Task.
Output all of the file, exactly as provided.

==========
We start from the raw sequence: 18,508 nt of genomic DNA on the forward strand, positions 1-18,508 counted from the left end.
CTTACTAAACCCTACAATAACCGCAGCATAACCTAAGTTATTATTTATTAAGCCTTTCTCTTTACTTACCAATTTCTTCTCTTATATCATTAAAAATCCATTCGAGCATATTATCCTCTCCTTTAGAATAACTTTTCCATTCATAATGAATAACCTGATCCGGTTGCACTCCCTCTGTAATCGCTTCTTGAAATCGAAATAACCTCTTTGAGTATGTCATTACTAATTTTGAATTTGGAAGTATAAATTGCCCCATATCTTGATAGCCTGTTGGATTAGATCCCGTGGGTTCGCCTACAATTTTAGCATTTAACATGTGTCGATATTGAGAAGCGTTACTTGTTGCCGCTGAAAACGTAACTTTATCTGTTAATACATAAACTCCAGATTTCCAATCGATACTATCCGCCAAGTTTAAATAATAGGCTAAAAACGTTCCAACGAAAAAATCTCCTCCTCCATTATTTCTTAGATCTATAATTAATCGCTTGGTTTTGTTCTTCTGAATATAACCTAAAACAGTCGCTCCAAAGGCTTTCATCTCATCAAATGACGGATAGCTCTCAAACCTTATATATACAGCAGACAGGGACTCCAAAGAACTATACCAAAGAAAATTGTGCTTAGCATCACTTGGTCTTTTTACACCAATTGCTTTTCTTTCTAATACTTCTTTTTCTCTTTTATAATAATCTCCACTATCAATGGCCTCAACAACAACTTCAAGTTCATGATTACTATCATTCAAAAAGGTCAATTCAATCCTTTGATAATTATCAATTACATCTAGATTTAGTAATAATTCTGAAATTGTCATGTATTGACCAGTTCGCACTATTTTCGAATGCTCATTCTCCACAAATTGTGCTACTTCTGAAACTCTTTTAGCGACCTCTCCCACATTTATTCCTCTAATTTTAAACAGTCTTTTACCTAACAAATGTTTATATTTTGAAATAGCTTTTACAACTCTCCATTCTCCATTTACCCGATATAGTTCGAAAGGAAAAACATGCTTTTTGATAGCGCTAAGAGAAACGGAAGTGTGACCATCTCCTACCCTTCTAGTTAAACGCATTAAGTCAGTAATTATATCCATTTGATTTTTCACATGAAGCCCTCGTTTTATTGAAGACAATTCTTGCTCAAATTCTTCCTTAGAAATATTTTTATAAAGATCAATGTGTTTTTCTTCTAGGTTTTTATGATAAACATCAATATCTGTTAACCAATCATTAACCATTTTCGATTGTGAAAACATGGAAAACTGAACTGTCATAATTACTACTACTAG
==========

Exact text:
We start from the raw sequence: 18,508 nt of genomic DNA on the forward strand, positions 1-18,508 counted from the left end.
CTTACTAAACCCTACAATAACCGCAGCATAACCTAAGTTATTATTTATTAAGCCTTTCTCTTTACTTACCAATTTCTTCTCTTATATCATTAAAAATCCATTCGAGCATATTATCCTCTCCTTTAGAATAACTTTTCCATTCATAATGAATAACCTGATCCGGTTGCACTCCCTCTGTAATCGCTTCTTGAAATCGAAATAACCTCTTTGAGTATGTCATTACTAATTTTGAATTTGGAAGTATAAATTGCCCCATATCTTGATAGCCTGTTGGATTAGATCCCGTGGGTTCGCCTACAATTTTAGCATTTAACATGTGTCGATATTGAGAAGCGTTACTTGTTGCCGCTGAAAACGTAACTTTATCTGTTAATACATAAACTCCAGATTTCCAATCGATACTATCCGCCAAGTTTAAATAATAGGCTAAAAACGTTCCAACGAAAAAATCTCCTCCTCCATTATTTCTTAGATCTATAATTAATCGCTTGGTTTTGTTCTTCTGAATATAACCTAAAACAGTCGCTCCAAAGGCTTTCATCTCATCAAATGACGGATAGCTCTCAAACCTTATATATACAGCAGACAGGGACTCCAAAGAACTATACCAAAGAAAATTGTGCTTAGCATCACTTGGTCTTTTTACACCAATTGCTTTTCTTTCTAATACTTCTTTTTCTCTTTTATAATAATCTCCACTATCAATGGCCTCAACAACAACTTCAAGTTCATGATTACTATCATTCAAAAAGGTCAATTCAATCCTTTGATAATTATCAATTACATCTAGATTTAGTAATAATTCTGAAATTGTCATGTATTGACCAGTTCGCACTATTTTCGAATGCTCATTCTCCACAAATTGTGCTACTTCTGAAACTCTTTTAGCGACCTCTCCCACATTTATTCCTCTAATTTTAAACAGTCTTTTACCTAACAAATGTTTATATTTTGAAATAGCTTTTACAACTCTCCATTCTCCATTTACCCGATATAGTTCGAAAGGAAAAACATGCTTTTTGATAGCGCTAAGAGAAACGGAAGTGTGACCATCTCCTACCCTTCTAGTTAAACGCATTAAGTCAGTAATTATATCCATTTGATTTTTCACATGAAGCCCTCGTTTTATTGAAGACAATTCTTGCTCAAATTCTTCCTTAGAAATATTTTTATAAAGATCAATGTGTTTTTCTTCTAGGTTTTTATGATAAACATCAATATCTGTTAACCAATCATTAACCATTTTCGATTGTGAAAACATGGAAAACTGAACTGTCATAATTACTACTACTAG